Okay, I’m feeling
a bit very rusty with the writing. Not sure what’s going on, maybe it’s the Autumn air, but I had the urge to write, so here is a little sample. Julia’s Place is hosting the 62nd week of the 100 Word Challenge for Grown Ups, or WCGU for short.
This week’s prompt: it can’t be that time
Click HERE to see the other entries.
Girl Talk 99 Words
“Come on, Shella, you remember Trevor. Tall, slim, shaggy brown hair.”
Shella laughed. “Tag, you live and breathe tall, slim, and shaggy. How am I supposed to remember one specific guy? At least give me a hint.”
“Okay, Aspen. The ski slope.”
Shella’s eyes and mouth rounded in perfect synchronization. “It can’t be that time you-“
“Yes!” Tag squealed.
“Oh my god, how did he react when he saw you, what did he say? And what did you say? After what happened he must have –“
“I know, I thought so too, but guess what?”
“It happened again.”
Chris Donner has decided to open up a writing challenge, but not just any kind of challenge, this is an exercise to get us thinking about… Plots. As Chris wrote, “Here’s a little exercise for you… I’ll give you a topic and you write as many plot ideas as you can come up with.” Now that sounds really fun to me, so I am jumping in here. If you think you might enjoy trying it out, go see her post HERE. Go ahead, give it a try, and leave a comment at her place so we can see what you came up with.
The Prompt for a plot: Pat always knew this day would come
My plot ideas:
1) Pat has found out her husband is cheating on her and has to make a difficult decision – difficult because she has young children and no experience in the job force. Emotionally she’s prepared, because she knew something was up when he gave her the diamond earrings for Christmas. But, what about the children?? She will find herself on a journey of self discovery and eventually realize that her husband’s cheating was the best thing that could have happened to her.
2) Pat is a man with a problem. He’s been embezzling money, and replacing it later, for several years now. He knew he was living on the edge, and he really didn’t have to do it, (because he is financially independent) but the risk of it made him feel alive. Now there is an audit coming, something he was more or less prepared for – but he wasn’t prepared for the beautiful auditor who came into his life. Will he learn to lead the straight life? Or is there more to this woman than he realizes?
3) Pat is a forty-something divorced mother of twins who have gone away for college, and suddenly she finds herself at loose ends. She decides to get a job – but not just any job. She wants to join the circus as a magician.
4) Pat is a young man who has been moved from foster home to foster home, then thrown out of the system at age 18. In spite of that, he has managed to find jobs here and there, and is doing okay – but it has been hard and he feels resentful. He decides he wants to find his real parents, let them know what they’ve done. Bitter and angry, he does his own sleuthing for awhile, but gets nowhere against the system. He can’t afford a detective, so he does the next best thing. He sees an announcement in the papers about a PI looking for an assistant, and applies for the job. Neither he nor the PI realize they are father and son, and Pat pours out his anger to this new employer who has become his friend.
5) Pat had gotten top scores at the Police academy. But now the time has come for her to be a rookie cop in a male dominated world. She needs them to accept her as one of their own, but finds herself hazed at every turn, even more so than the other rookies, who are male. Then a serial killer hits town and all bets are off. Every “man” is needed if they are to keep the killer from striking a fourth time. Whats more, Pat fits the profile of his victims…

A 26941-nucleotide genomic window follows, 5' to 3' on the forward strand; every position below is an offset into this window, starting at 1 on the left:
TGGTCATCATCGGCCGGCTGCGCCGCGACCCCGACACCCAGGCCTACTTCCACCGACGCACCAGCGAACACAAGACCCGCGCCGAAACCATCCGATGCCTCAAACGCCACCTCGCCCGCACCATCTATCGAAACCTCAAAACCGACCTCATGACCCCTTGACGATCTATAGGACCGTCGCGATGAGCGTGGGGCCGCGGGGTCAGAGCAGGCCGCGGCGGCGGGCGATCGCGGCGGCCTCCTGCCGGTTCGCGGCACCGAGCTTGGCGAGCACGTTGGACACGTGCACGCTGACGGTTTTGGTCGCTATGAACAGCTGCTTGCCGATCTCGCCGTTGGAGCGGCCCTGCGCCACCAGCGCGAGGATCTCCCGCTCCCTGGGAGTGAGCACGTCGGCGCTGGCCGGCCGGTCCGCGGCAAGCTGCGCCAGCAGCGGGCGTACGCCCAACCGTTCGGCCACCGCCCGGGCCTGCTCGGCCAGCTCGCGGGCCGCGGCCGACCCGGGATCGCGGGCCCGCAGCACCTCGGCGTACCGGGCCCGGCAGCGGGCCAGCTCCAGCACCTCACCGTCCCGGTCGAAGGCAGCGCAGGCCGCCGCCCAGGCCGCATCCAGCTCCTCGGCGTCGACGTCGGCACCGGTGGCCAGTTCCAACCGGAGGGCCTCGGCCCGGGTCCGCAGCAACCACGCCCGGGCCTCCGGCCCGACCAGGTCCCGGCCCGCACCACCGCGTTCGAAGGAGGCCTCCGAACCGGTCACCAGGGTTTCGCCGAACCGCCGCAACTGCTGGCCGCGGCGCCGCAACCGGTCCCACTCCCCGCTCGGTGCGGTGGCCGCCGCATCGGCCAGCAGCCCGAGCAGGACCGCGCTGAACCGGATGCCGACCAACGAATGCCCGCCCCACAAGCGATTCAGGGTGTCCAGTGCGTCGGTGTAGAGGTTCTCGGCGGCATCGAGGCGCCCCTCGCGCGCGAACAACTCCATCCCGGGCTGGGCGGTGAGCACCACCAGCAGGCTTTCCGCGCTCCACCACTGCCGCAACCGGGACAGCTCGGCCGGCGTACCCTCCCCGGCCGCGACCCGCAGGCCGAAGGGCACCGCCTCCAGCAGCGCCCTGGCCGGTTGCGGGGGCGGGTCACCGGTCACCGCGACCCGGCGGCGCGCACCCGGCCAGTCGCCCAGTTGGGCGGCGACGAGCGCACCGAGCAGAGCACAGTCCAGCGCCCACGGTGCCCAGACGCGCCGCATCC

Okay, that’s all I have for the moment, actually I’m out of time, maybe I’ll add more tomorrow, maybe not.
It was fun, Chris, thanks for this!
This weeks 100 Word Challenge for Grown-ups hosted at Julia’s Place, is a topical prompt, where you can but don’t have to use the words of the prompt. Be sure to go by and see what others have made of this week’s prompt. I openly admit that my idea is not a new one, but i had fun with it nonetheless.
The Prompt: ...the red box…
My entry: Wish Fulfillment, 101 words.
“And behind curtain three is… The Red Box!”
The audience roared.
Sandra, the lucky contestant, jumped up and down, screeching in joy. MC walked her over to the large red box, center stage.
“It’s your choice, Sandra.” he said. “Keep the eight million dollars you’ve won, or trade it all for your Ultimate Wish.”
“My wish!” she squealed. The audience cheered.
“I wish my husband back to life!”
The box fell open. Sandra’s husband stood there, alive! Bits of decomposing flesh dangled from his face with its wide lipless grin.
Sandra screamed. The audience went wild.
Another wish fulfilled.
I’m posting this a bit early as I have to be out this afternoon, but will link to Madison’s page when I can. Meanwhile you can check out the rules for Friday Fictioneers . To read what others have done with this weeks prompt, go HERE.
I would like to quote this, which is on this week’s Prompt Page : 100-words isn’t a *rule* and some of us write more than that. My goal is to have The Friday Fictioneers use 100-word stories as an exercise in choosing concise phrases and strong verbs. It’s an excellent way to show your stuff to the world without exposing too much. It’s okay if you use more words, but if it’s much more let us know in the comments so we’ll know how to allocate our time if we’re trying to read all the posts.
I added that caveat, because this week, no matter how hard I tried, I couldn’t whittle my tale down to 100 words – this is the first time it has happened, but there was simply nothing I could omit. I even feel I omitted some of the “flavor” by cutting it down so much, but hey, that’s the rules, and I like to follow as closely as possible. Anyway, here is this week’s
And here is my tale:
“Brothers” 118 words (eeps!)
Johnny peeked through the small hole between the rocks – what was his brother Mike doing there with those guys?
As he watched, one of the guys handed Mike some money. Mike slipped something into his hand, then ran off.
The guys walked by where Johnny was hiding, One of them said “I can’t believe you finally got him to sell you that card.”
That card? Mikes special limited series baseball card?